Arguably Naples is one of the least visited cities in Italy, and for that matter in Europe. I guess over the years its garnered a less than stellar reputation for a host of things from the overcrowded nature of the city, it’s crime rates, corruption or the rampant pollution… Clearly not things that draw a host of tourists to this southern Italian city. So why travel here?
Although not up there with Rome, Milan or Tuscany as a destination in terms of name recognition, Naples has a ton of charm, and not only are the locals incredibly friendly, polite and hospitable, but extremely welcoming in every facet of life. This resilient and hearty lot has been forged over centuries from the multitude of peoples calling this port city home.
I suppose the history of Naples has a lot to do with why it’s considered a lesser entity that their better known Italian neighbours further north. From 1504 the Spanish ruled this city state for more than two hundred years, only then was it passed to the Austrian Habsburgs, before being conquered by the French under Napoleon in 1806. Its final alignment was to Sicily prior to reunification of Italy under Garibaldi in 1860.
It’s no wonder that Naples is considered the ugly duckling of Italy!
Indelible Tip #1: Where to stay? Like with many European cities I prefer to stay within the confines of the old city, and this time was no exception. The Decumani Hotel De Charme is a revitalized four-star hotel tucked away in a medieval alley way narrow enough only for the smallest car, but watch out if you have a scooter or another car parked in the alley as its almost impossible to get by. Parking can also be tricky unless you book ahead, so my advice is to book parking in advance when you book with the hotel.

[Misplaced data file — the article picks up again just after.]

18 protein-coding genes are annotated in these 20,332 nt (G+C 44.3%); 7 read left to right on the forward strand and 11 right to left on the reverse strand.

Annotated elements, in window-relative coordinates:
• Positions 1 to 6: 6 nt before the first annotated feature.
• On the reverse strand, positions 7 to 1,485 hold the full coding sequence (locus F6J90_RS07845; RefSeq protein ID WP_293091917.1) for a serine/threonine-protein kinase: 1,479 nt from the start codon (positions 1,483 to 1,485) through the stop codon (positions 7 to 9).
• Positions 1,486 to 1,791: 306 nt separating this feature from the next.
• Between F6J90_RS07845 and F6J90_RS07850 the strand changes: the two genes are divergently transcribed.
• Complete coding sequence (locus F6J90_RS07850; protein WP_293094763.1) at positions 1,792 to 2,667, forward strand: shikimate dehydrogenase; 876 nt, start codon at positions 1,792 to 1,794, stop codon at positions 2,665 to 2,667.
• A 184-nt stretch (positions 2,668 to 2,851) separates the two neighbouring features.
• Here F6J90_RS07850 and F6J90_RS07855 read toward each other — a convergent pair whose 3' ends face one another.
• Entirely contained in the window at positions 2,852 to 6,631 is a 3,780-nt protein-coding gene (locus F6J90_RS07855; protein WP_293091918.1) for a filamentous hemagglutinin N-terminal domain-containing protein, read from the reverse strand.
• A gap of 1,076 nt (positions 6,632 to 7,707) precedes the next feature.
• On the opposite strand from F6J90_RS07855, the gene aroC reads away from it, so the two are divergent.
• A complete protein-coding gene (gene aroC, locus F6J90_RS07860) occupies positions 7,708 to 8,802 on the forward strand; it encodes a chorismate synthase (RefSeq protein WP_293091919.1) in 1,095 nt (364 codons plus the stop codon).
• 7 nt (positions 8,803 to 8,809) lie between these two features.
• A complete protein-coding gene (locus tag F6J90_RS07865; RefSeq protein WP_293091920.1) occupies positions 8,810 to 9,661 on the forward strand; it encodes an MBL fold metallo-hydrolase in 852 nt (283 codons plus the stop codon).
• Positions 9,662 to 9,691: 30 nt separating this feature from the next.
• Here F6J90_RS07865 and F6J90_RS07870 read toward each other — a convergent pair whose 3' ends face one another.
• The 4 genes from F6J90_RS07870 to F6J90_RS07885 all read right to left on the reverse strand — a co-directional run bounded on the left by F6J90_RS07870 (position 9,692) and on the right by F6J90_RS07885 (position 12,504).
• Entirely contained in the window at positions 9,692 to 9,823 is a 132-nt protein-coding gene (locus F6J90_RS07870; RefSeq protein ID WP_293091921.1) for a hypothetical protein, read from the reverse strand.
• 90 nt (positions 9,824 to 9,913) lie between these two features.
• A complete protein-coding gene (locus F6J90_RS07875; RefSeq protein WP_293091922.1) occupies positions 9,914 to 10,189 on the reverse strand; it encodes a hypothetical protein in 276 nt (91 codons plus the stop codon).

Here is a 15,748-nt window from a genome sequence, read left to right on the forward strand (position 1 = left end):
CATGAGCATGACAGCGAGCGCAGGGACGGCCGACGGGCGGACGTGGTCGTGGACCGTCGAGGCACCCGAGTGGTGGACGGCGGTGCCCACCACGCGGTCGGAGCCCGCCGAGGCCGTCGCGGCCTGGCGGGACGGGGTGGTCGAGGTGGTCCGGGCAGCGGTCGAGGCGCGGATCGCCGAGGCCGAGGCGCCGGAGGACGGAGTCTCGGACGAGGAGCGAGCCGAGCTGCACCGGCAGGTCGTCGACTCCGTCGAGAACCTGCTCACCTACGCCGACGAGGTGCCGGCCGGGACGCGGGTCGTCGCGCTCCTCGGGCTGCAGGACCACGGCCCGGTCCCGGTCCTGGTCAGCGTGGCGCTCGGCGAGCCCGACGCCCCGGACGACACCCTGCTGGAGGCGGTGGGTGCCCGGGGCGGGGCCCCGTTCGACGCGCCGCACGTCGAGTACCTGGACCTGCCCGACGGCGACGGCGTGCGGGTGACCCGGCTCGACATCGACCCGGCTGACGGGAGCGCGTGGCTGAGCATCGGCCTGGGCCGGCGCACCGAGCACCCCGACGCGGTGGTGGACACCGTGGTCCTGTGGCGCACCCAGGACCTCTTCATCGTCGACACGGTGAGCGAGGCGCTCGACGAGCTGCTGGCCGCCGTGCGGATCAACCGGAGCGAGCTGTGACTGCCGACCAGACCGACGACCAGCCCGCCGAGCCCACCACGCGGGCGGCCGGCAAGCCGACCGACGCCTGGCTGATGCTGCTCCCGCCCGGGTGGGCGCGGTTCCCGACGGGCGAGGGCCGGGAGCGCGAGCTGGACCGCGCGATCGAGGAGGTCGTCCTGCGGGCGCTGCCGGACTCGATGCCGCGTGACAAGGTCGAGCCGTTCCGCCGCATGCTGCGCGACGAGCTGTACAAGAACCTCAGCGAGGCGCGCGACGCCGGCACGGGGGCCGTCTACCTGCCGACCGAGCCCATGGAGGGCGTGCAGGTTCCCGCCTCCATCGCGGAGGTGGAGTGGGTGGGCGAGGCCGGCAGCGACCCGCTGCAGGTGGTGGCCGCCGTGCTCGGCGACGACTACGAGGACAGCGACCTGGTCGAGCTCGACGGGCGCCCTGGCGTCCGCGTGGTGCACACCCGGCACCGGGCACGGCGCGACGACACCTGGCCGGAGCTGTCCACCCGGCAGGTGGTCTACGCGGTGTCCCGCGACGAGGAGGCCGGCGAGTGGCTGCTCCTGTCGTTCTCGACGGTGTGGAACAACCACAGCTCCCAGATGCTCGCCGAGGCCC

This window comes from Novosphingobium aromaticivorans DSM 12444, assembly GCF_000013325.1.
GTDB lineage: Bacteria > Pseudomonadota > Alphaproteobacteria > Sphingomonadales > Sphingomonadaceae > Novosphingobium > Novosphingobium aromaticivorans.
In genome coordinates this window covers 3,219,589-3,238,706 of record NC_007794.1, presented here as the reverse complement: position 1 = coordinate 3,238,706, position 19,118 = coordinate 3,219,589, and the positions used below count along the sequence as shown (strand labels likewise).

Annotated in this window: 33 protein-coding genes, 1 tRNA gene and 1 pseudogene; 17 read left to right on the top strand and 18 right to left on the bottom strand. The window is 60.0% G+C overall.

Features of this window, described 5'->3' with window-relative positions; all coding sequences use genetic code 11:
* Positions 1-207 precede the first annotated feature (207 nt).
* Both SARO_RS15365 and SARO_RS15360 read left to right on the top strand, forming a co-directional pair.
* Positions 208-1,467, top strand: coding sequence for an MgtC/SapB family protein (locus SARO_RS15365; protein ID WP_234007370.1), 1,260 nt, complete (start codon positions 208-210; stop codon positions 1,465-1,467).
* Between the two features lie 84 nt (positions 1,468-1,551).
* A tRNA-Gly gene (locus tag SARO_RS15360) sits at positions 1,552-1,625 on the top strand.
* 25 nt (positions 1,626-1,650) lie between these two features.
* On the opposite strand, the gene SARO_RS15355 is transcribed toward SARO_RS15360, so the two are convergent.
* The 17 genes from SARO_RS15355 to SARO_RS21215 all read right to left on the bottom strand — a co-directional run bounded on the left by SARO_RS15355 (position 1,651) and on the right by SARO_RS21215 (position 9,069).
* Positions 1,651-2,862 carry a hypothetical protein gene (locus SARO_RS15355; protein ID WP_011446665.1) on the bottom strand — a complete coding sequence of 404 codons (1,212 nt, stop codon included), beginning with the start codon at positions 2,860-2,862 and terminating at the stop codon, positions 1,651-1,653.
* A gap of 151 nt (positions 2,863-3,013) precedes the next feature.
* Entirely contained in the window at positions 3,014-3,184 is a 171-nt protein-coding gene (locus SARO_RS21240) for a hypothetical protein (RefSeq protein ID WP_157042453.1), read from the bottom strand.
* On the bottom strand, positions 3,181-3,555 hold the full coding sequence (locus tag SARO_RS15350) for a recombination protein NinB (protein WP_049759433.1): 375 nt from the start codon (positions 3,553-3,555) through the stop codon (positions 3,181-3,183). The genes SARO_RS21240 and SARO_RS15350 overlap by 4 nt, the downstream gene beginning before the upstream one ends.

What you give up in terms of easy motorized access you gain in terms of the intimacy of the local neighbourhood and the ability to walk everywhere. This centrally located hotel is rooted in its past, and although modern and up to date on the inside its exterior dates from the middle ages. An awesome spot to make your home base for a few days!
Indelible Tip #2: What to eat? The Neapolitan palate is an eclectic one to be sure, and so when you’re visiting Naples or indeed southern Italy what you’ll notice most is that they love their fried foods and sweet cakes. Little fried take away shops dot the narrow streets and alleyways with the smell of fried foods permeating the air, almost a carnival feel if you will. The locals fry everything from vegetables, to the standard fish but also go well beyond to fry pasta balls and the like (absolutely delicious by the way) anything that can be fried – will be! 🙂
Actually what caught my fancy were the sweet cakes from the little cafés that also dot the city, OMG they’re so delicious! Try the Sfogliatella (the true local delicacy) or perhaps the Nuvolette as an afternoon walking snack…be warned they are addictive!